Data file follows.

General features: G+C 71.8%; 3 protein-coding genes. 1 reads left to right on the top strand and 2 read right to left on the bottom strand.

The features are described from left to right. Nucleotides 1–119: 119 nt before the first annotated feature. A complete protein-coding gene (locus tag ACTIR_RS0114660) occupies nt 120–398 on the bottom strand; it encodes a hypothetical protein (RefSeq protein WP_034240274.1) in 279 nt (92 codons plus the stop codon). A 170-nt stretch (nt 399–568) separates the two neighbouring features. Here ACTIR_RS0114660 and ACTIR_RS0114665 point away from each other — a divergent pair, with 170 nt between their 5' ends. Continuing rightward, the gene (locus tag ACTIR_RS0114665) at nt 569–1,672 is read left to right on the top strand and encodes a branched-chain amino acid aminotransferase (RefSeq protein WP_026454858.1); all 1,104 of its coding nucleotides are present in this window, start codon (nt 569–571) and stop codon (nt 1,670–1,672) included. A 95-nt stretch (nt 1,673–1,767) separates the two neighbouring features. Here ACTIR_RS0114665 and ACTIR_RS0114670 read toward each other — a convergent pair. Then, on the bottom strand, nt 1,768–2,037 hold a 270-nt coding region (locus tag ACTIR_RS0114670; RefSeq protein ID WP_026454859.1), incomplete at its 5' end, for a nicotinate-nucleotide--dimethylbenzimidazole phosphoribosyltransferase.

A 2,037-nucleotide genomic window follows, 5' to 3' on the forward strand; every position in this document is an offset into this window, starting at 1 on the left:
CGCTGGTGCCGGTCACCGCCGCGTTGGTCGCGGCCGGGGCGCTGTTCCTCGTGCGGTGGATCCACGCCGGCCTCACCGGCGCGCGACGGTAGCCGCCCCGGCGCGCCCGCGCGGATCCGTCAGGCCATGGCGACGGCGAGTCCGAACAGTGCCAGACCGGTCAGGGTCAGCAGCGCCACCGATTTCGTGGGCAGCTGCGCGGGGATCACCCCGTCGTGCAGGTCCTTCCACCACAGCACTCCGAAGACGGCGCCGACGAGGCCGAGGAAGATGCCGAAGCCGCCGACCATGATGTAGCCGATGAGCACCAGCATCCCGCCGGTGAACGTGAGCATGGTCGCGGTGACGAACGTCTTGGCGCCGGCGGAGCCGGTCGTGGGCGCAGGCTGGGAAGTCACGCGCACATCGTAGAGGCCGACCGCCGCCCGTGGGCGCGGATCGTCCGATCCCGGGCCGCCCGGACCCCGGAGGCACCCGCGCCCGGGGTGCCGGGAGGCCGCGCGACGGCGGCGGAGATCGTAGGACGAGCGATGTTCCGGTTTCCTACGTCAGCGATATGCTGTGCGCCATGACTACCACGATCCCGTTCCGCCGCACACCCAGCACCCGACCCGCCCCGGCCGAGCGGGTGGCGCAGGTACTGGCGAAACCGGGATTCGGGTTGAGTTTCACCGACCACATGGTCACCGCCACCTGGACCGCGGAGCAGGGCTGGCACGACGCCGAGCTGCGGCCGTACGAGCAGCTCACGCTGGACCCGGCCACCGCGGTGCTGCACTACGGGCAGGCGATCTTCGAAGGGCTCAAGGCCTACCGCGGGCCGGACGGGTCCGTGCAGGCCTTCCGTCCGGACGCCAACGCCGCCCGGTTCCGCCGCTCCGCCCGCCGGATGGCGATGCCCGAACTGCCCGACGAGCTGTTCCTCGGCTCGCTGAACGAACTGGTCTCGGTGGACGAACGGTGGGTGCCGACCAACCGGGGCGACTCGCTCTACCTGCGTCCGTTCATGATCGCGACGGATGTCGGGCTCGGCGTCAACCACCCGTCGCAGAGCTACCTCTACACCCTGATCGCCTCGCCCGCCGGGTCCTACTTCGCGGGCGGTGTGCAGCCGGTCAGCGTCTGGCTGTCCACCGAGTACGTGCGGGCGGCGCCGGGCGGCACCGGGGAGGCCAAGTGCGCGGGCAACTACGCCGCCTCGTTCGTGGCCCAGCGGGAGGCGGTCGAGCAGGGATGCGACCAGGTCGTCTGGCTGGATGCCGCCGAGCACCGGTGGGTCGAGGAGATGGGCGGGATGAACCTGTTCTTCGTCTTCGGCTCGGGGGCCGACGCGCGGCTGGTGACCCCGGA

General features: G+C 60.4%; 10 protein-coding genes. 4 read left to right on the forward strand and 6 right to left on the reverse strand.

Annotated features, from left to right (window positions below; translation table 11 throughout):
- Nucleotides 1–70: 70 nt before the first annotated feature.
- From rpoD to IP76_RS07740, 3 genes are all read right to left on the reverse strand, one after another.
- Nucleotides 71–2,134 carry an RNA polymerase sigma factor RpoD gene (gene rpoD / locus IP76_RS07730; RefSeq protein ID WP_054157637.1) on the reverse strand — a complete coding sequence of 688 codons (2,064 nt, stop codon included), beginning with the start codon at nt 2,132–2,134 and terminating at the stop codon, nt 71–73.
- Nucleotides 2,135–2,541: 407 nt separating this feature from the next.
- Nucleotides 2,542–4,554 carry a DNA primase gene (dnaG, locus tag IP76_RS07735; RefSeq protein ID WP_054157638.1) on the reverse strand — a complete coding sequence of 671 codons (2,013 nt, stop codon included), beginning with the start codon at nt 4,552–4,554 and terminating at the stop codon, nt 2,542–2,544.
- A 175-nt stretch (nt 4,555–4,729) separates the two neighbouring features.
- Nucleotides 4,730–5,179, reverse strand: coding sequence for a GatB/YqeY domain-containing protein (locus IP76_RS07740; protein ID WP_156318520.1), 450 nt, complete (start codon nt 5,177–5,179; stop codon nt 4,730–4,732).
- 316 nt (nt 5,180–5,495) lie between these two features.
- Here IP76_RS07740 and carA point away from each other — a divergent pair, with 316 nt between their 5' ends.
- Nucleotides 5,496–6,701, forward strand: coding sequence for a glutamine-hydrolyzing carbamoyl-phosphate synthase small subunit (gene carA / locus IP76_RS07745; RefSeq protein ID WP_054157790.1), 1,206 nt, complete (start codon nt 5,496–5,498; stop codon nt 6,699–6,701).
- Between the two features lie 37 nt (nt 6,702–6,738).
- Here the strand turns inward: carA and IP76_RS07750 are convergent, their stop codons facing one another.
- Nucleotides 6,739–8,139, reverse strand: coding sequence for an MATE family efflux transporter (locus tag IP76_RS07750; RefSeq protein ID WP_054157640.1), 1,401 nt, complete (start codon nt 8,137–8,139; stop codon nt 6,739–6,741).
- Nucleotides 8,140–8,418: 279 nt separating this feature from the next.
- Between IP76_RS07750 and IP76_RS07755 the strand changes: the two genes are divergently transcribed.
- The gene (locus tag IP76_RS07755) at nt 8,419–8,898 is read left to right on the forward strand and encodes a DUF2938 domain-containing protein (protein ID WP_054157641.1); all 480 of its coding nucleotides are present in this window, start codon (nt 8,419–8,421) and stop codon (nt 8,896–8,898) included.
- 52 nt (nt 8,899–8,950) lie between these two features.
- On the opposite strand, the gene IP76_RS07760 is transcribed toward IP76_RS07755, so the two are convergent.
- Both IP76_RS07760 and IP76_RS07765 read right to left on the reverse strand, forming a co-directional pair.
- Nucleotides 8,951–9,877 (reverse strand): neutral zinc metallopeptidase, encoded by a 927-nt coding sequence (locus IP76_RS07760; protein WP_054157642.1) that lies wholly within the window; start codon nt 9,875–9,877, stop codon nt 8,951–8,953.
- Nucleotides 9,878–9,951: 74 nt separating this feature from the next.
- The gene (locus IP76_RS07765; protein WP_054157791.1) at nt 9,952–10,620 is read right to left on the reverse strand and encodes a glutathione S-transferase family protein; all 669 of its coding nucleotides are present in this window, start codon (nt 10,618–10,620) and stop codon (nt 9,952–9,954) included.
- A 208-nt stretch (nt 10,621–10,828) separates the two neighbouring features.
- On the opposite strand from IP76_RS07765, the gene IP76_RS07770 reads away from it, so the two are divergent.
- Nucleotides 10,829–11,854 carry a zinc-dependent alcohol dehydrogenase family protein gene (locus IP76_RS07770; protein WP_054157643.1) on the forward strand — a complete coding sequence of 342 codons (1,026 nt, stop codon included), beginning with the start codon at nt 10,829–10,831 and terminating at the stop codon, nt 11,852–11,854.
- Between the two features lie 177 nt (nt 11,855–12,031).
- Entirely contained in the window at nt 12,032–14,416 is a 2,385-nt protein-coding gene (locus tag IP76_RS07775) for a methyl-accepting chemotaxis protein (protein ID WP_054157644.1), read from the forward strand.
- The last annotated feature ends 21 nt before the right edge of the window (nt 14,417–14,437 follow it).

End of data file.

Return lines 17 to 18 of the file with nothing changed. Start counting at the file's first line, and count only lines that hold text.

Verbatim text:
- Between the two features lie 37 nt (nt 6,702–6,738).
- Here the strand turns inward: carA and IP76_RS07750 are convergent, their stop codons facing one another.